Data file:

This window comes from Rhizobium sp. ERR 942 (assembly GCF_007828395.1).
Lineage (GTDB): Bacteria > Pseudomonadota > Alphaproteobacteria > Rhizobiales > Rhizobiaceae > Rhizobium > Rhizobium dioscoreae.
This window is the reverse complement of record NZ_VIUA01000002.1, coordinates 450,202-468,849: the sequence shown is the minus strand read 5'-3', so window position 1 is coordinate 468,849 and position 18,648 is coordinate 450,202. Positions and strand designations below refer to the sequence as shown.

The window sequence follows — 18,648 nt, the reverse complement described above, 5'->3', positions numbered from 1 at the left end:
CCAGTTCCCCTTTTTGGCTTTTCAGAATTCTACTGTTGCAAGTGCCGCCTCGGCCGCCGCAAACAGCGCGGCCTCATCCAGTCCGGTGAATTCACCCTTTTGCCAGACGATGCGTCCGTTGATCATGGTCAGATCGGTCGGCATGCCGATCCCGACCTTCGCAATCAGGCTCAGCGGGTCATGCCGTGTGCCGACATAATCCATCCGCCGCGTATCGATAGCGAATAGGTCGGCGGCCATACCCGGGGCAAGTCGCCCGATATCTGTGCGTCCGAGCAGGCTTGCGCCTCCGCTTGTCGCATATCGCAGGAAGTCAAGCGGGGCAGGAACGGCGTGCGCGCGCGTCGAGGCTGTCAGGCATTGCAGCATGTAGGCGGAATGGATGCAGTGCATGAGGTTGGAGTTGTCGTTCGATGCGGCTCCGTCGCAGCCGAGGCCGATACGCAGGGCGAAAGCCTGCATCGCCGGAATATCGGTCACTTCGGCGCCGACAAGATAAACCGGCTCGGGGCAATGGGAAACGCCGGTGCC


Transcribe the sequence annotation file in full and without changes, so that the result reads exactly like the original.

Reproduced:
This window comes from Rhizobium sp. ERR 942 (assembly GCF_007828395.1).
Lineage (GTDB): Bacteria > Pseudomonadota > Alphaproteobacteria > Rhizobiales > Rhizobiaceae > Rhizobium > Rhizobium dioscoreae.
This window is the reverse complement of record NZ_VIUA01000002.1, coordinates 450,202-468,849: the sequence shown is the minus strand read 5'-3', so window position 1 is coordinate 468,849 and position 18,648 is coordinate 450,202. Positions and strand designations below refer to the sequence as shown.

The window sequence follows — 18,648 nt, the reverse complement described above, 5'->3', positions numbered from 1 at the left end:
CCAGTTCCCCTTTTTGGCTTTTCAGAATTCTACTGTTGCAAGTGCCGCCTCGGCCGCCGCAAACAGCGCGGCCTCATCCAGTCCGGTGAATTCACCCTTTTGCCAGACGATGCGTCCGTTGATCATGGTCAGATCGGTCGGCATGCCGATCCCGACCTTCGCAATCAGGCTCAGCGGGTCATGCCGTGTGCCGACATAATCCATCCGCCGCGTATCGATAGCGAATAGGTCGGCGGCCATACCCGGGGCAAGTCGCCCGATATCTGTGCGTCCGAGCAGGCTTGCGCCTCCGCTTGTCGCATATCGCAGGAAGTCAAGCGGGGCAGGAACGGCGTGCGCGCGCGTCGAGGCTGTCAGGCATTGCAGCATGTAGGCGGAATGGATGCAGTGCATGAGGTTGGAGTTGTCGTTCGATGCGGCTCCGTCGCAGCCGAGGCCGATACGCAGGGCGAAAGCCTGCATCGCCGGAATATCGGTCACTTCGGCGCCGACAAGATAAACCGGCTCGGGGCAATGGGAAACGCCGGTGCC